Ytterst är det faktiskt den grundlagsfästa yttrandefriheten som hotas när en grön flagga med en runa eller en grupp i marschtakt betraktas som hets mot folkgrupp!


Jag citerar Ivar Arpi som på ledarplats i SvD den 1.4.2018 skrev följande: ”Termen ”crybully” beskriver hur den nya offerkulturen hanterar motsättningar. Det är en sammansättning av orden ”crybaby” och ”bully”. Snyftmobbare, skulle man kanske kunna översätta till. Samtidigt som man framställer sig som offer, ägnar man sig åt skamlöst drevande av den som inte håller med en.”

Kränkthetskulturen i kombination med identitetspolitik har ett betydande inflytande på universitet och i media! Det är djupt oroande!


Johan Lundberg, ”Ljusets fiender. Västvärldens självkritik och den svenska idédebatten.” 2013. 460 sidor.

Rudolf Rummel i Death by Government, Genocide and Mass Murder in the Twentieth Century, 1994.

Se vidare R. Rummels tabeller och uppdateringar. R.R. dog 2014 men hans tabeller finns fortfarande på University Hawaiis hemsida. Ett exempel:

(Enligt denna tabell anförd av Rummel har regeringar 1900-1987 mördat över 170 miljoner exkl krigsdödade.)

Stéphane Courtois m.fl. The Black Book of Communism. Crimes Terror Repression,1999. 850 sidor.




Den Amerikanska Konstitutionen finns på nätet.

Lavrentij Berias och Josef Stalins order finns på nätet, liksom utdrag i den anförda litteraturen. Stalins handskrivna signatur finns på dokumentet.

Good Old Churchill! Or another view of the historical Churchill!

18 mars 2018

By Shashi Tharoor in WASHINGTON POST March 10

Shashi Tharoor is author of ”Inglorious Empire: What the British Did to India.” He chairs the Indian Parliament’s Foreign Affairs Committee.

”History,” Winston Churchill said, ”will be kind to me, for I intend to write it myself.” He needn’t have bothered. He was one of the great mass murderers of the 20th century, yet is the only one, unlike Hitler and Stalin, to have escaped historical odium in the West. He has been crowned with a Nobel Prize (for literature, no less), and now, an actor portraying him (Gary Oldman) has been awarded an Oscar.

As Hollywood confirms, Churchill’s reputation (as what Harold Evans has called ”the British Lionheart on the ramparts of civilization”) rests almost entirely on his stirring rhetoric and his talent for a fine phrase during World War II. ”We shall not flag nor fail. We shall go on to the end. … We shall fight on the beaches, we shall fight on the landing grounds, we shall fight in the fields and in the streets. … We shall never surrender.” (The revisionist British historian John Charmley dismissed this as ”sublime nonsense.”)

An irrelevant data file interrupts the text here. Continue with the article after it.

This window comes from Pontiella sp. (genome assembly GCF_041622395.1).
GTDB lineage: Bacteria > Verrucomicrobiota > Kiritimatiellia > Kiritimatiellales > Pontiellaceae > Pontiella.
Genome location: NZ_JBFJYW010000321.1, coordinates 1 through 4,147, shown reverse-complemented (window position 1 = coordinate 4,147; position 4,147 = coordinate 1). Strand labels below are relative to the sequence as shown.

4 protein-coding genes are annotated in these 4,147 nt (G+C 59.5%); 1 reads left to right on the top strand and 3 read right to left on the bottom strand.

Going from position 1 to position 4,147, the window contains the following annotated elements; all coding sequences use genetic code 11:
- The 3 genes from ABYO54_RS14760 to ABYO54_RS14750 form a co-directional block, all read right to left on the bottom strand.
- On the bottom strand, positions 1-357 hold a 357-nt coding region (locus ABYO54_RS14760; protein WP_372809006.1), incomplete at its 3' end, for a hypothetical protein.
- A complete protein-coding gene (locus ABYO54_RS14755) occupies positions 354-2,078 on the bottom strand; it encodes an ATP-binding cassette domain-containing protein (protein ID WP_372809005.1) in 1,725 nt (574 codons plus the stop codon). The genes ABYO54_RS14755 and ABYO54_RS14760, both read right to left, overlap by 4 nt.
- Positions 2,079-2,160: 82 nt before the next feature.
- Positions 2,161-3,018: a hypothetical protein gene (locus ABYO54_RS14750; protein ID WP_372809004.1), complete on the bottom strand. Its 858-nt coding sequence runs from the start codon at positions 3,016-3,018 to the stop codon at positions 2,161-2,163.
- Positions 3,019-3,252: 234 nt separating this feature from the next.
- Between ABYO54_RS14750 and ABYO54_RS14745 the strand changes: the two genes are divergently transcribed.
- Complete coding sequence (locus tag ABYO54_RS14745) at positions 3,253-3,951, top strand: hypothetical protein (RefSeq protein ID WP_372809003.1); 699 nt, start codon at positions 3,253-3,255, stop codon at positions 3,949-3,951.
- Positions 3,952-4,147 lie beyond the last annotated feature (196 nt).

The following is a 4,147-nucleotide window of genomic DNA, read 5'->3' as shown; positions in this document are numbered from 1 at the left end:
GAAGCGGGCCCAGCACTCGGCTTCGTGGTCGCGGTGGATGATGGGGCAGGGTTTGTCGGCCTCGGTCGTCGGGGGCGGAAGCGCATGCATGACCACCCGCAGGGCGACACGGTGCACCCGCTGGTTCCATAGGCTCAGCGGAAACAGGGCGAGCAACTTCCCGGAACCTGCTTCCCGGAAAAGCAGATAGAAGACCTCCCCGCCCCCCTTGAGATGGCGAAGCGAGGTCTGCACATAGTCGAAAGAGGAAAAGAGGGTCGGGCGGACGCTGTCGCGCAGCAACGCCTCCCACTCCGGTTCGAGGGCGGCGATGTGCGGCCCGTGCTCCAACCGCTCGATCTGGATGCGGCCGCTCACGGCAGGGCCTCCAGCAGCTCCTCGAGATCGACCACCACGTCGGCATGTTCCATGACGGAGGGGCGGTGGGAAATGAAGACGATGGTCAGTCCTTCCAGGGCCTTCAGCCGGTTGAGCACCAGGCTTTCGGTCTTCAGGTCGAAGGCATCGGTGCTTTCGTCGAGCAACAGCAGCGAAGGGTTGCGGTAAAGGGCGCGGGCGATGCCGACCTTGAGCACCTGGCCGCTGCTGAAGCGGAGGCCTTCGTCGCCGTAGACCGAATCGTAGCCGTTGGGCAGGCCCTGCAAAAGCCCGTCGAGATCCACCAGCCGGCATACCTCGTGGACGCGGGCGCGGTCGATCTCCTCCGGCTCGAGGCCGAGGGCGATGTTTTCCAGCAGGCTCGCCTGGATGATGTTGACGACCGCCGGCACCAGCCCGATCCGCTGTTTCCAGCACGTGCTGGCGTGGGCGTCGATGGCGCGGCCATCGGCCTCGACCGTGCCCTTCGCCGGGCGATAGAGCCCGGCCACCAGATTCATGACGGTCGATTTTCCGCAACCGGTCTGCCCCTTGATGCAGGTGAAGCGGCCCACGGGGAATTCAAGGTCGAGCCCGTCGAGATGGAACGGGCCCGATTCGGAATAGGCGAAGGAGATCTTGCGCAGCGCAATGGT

Words, in the end, are all that Churchill admirers can point to. His actions are another matter altogether.
During World War II, Churchill declared himself in favor of ”terror bombing.” He wrote that he wanted ”absolutely devastating, exterminating attacks by very heavy bombers.” Horrors such as the firebombing of Dresden were the result.

In the fight for Irish independence, Churchill, in his capacity as secretary of state for war and air, was one of the few British officials in favor of bombing Irish protesters, suggesting in 1920 that airplanes should use ”machine-gun fire or bombs” to scatter them.
Dealing with unrest in Mesopotamia in 1921, as secretary of state for the colonies, Churchill acted as a war criminal: ”I am strongly in favour of using poisoned gas against the uncivilised tribes; it would spread a lively terror.” He ordered large-scale bombing of Mesopotamia, with an entire village wiped out in 45 minutes.

In Afghanistan, Churchill declared that the Pashtuns ”needed to recognise the superiority of [the British] race” and that ”all who resist will be killed without quarter.” He wrote: ”We proceeded systematically, village by village, and we destroyed the houses, filled up the wells, blew down the towers, cut down the great shady trees, burned the crops and broke the reservoirs in punitive devastation. … Every tribesman caught was speared or cut down at once.”

In Kenya, Churchill either directed or was complicit in policies involving the forced relocation of local people from the fertile highlands to make way for white colonial settlers and the forcing of more than 150,000 people into concentration camps. Rape, castration, lit cigarettes on tender spots, and electric shocks were all used by the British authorities to torture Kenyans under Churchill’s rule.

But the principal victims of Winston Churchill were the Indians – ”a beastly people with a beastly religion,” as he charmingly called them. He wanted to use chemical weapons in India but was shot down by his cabinet colleagues, whom he criticized for their ”squeamishness,” declaring that ”the objections of the India Office to the use of gas against natives are unreasonable.”

Churchill’s beatification as an apostle of freedom seems all the more preposterous given his 1941 declaration that the Atlantic Charter’s principles would not apply to India and the colored colonies. He refused to see people of color as entitled to the same rights as himself. ”Gandhi-ism and all it stands for,” he declared, ”will, sooner or later, have to be grappled with and finally crushed.”